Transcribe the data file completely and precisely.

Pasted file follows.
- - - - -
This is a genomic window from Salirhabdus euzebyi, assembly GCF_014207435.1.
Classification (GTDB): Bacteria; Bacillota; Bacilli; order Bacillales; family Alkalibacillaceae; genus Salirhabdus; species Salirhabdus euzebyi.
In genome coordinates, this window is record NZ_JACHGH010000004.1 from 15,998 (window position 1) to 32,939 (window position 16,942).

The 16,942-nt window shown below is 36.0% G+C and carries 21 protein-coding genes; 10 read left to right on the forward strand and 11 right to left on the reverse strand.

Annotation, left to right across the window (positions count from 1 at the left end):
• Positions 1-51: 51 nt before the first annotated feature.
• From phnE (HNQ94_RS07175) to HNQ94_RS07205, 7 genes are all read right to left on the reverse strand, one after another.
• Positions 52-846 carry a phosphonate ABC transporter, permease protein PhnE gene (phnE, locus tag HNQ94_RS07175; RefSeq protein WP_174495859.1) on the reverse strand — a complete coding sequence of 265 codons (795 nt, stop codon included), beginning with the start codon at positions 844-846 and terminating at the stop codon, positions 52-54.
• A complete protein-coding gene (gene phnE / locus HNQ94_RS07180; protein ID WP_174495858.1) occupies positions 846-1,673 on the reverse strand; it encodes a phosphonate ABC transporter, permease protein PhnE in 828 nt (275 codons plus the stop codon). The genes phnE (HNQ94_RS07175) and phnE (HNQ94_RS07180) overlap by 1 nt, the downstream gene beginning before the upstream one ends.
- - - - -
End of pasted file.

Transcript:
This is a genomic window from Salirhabdus euzebyi, assembly GCF_014207435.1.
Classification (GTDB): Bacteria; Bacillota; Bacilli; order Bacillales; family Alkalibacillaceae; genus Salirhabdus; species Salirhabdus euzebyi.
In genome coordinates, this window is record NZ_JACHGH010000004.1 from 15,998 (window position 1) to 32,939 (window position 16,942).

The 16,942-nt window shown below is 36.0% G+C and carries 21 protein-coding genes; 10 read left to right on the forward strand and 11 right to left on the reverse strand.

Annotation, left to right across the window (positions count from 1 at the left end):
• Positions 1-51: 51 nt before the first annotated feature.
• From phnE (HNQ94_RS07175) to HNQ94_RS07205, 7 genes are all read right to left on the reverse strand, one after another.
• Positions 52-846 carry a phosphonate ABC transporter, permease protein PhnE gene (phnE, locus tag HNQ94_RS07175; RefSeq protein WP_174495859.1) on the reverse strand — a complete coding sequence of 265 codons (795 nt, stop codon included), beginning with the start codon at positions 844-846 and terminating at the stop codon, positions 52-54.
• A complete protein-coding gene (gene phnE / locus HNQ94_RS07180; protein ID WP_174495858.1) occupies positions 846-1,673 on the reverse strand; it encodes a phosphonate ABC transporter, permease protein PhnE in 828 nt (275 codons plus the stop codon). The genes phnE (HNQ94_RS07175) and phnE (HNQ94_RS07180) overlap by 1 nt, the downstream gene beginning before the upstream one ends.